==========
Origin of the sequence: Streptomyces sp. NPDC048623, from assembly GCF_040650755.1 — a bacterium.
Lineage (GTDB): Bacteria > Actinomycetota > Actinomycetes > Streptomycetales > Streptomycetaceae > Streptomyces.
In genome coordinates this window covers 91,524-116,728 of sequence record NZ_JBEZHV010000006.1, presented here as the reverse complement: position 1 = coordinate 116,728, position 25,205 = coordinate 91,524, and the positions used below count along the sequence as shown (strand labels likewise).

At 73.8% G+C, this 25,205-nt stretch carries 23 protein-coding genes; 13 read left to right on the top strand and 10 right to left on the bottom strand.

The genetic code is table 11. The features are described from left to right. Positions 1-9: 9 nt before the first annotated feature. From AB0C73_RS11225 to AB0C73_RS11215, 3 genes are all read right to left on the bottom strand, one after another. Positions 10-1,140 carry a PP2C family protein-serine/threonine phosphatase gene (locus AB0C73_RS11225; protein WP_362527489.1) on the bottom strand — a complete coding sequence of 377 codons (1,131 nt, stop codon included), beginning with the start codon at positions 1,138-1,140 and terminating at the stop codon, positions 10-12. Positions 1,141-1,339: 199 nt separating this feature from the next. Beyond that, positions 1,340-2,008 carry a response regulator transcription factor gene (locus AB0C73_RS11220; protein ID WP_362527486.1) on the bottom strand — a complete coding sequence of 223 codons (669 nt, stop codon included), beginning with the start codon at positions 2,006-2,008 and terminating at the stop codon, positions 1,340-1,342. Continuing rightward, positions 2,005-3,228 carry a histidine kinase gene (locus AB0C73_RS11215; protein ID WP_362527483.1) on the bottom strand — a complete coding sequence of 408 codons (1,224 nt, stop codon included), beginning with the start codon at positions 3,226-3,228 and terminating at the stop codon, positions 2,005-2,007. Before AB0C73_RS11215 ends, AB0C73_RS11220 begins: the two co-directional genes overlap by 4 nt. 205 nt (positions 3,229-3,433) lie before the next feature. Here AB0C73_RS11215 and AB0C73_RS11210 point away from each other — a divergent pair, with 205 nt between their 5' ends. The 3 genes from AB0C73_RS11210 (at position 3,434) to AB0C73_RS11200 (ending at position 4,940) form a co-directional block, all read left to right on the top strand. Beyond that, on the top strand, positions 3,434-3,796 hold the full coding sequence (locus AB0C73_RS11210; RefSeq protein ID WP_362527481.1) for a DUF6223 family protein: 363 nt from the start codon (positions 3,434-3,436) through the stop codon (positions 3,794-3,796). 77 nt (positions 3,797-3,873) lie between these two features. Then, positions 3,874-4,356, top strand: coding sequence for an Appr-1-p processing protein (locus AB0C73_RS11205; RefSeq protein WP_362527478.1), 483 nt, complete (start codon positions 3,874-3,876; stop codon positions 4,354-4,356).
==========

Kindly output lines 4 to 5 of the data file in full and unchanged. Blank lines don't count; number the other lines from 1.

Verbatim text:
At 73.8% G+C, this 25,205-nt stretch carries 23 protein-coding genes; 13 read left to right on the top strand and 10 right to left on the bottom strand.

The genetic code is table 11. The features are described from left to right. Positions 1-9: 9 nt before the first annotated feature. From AB0C73_RS11225 to AB0C73_RS11215, 3 genes are all read right to left on the bottom strand, one after another. Positions 10-1,140 carry a PP2C family protein-serine/threonine phosphatase gene (locus AB0C73_RS11225; protein WP_362527489.1) on the bottom strand — a complete coding sequence of 377 codons (1,131 nt, stop codon included), beginning with the start codon at positions 1,138-1,140 and terminating at the stop codon, positions 10-12. Positions 1,141-1,339: 199 nt separating this feature from the next. Beyond that, positions 1,340-2,008 carry a response regulator transcription factor gene (locus AB0C73_RS11220; protein ID WP_362527486.1) on the bottom strand — a complete coding sequence of 223 codons (669 nt, stop codon included), beginning with the start codon at positions 2,006-2,008 and terminating at the stop codon, positions 1,340-1,342. Continuing rightward, positions 2,005-3,228 carry a histidine kinase gene (locus AB0C73_RS11215; protein ID WP_362527483.1) on the bottom strand — a complete coding sequence of 408 codons (1,224 nt, stop codon included), beginning with the start codon at positions 3,226-3,228 and terminating at the stop codon, positions 2,005-2,007. Before AB0C73_RS11215 ends, AB0C73_RS11220 begins: the two co-directional genes overlap by 4 nt. 205 nt (positions 3,229-3,433) lie before the next feature. Here AB0C73_RS11215 and AB0C73_RS11210 point away from each other — a divergent pair, with 205 nt between their 5' ends. The 3 genes from AB0C73_RS11210 (at position 3,434) to AB0C73_RS11200 (ending at position 4,940) form a co-directional block, all read left to right on the top strand. Beyond that, on the top strand, positions 3,434-3,796 hold the full coding sequence (locus AB0C73_RS11210; RefSeq protein ID WP_362527481.1) for a DUF6223 family protein: 363 nt from the start codon (positions 3,434-3,436) through the stop codon (positions 3,794-3,796). 77 nt (positions 3,797-3,873) lie between these two features. Then, positions 3,874-4,356, top strand: coding sequence for an Appr-1-p processing protein (locus AB0C73_RS11205; RefSeq protein WP_362527478.1), 483 nt, complete (start codon positions 3,874-3,876; stop codon positions 4,354-4,356).